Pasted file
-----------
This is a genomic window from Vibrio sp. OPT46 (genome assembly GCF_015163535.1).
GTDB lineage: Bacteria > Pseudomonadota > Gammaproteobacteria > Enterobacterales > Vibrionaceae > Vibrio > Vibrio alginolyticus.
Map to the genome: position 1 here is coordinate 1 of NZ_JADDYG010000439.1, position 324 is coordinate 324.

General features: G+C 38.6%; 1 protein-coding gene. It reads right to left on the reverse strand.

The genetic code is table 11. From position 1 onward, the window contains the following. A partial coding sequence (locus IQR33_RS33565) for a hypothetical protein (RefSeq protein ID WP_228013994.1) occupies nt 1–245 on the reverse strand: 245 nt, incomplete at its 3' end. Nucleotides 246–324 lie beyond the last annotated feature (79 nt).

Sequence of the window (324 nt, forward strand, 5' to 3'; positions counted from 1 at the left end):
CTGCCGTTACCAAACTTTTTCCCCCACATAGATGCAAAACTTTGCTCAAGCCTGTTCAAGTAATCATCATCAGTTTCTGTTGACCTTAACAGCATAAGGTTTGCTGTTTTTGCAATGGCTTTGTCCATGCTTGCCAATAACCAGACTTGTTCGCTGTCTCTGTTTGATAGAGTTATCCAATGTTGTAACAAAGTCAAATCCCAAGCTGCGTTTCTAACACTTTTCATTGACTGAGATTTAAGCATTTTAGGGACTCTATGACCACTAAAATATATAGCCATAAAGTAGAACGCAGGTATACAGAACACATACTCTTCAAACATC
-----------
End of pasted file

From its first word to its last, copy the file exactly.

This is a genomic window from Vibrio sp. OPT46 (genome assembly GCF_015163535.1).
GTDB lineage: Bacteria > Pseudomonadota > Gammaproteobacteria > Enterobacterales > Vibrionaceae > Vibrio > Vibrio alginolyticus.
Map to the genome: position 1 here is coordinate 1 of NZ_JADDYG010000439.1, position 324 is coordinate 324.

General features: G+C 38.6%; 1 protein-coding gene. It reads right to left on the reverse strand.

The genetic code is table 11. From position 1 onward, the window contains the following. A partial coding sequence (locus IQR33_RS33565) for a hypothetical protein (RefSeq protein ID WP_228013994.1) occupies nt 1–245 on the reverse strand: 245 nt, incomplete at its 3' end. Nucleotides 246–324 lie beyond the last annotated feature (79 nt).

Sequence of the window (324 nt, forward strand, 5' to 3'; positions counted from 1 at the left end):
CTGCCGTTACCAAACTTTTTCCCCCACATAGATGCAAAACTTTGCTCAAGCCTGTTCAAGTAATCATCATCAGTTTCTGTTGACCTTAACAGCATAAGGTTTGCTGTTTTTGCAATGGCTTTGTCCATGCTTGCCAATAACCAGACTTGTTCGCTGTCTCTGTTTGATAGAGTTATCCAATGTTGTAACAAAGTCAAATCCCAAGCTGCGTTTCTAACACTTTTCATTGACTGAGATTTAAGCATTTTAGGGACTCTATGACCACTAAAATATATAGCCATAAAGTAGAACGCAGGTATACAGAACACATACTCTTCAAACATC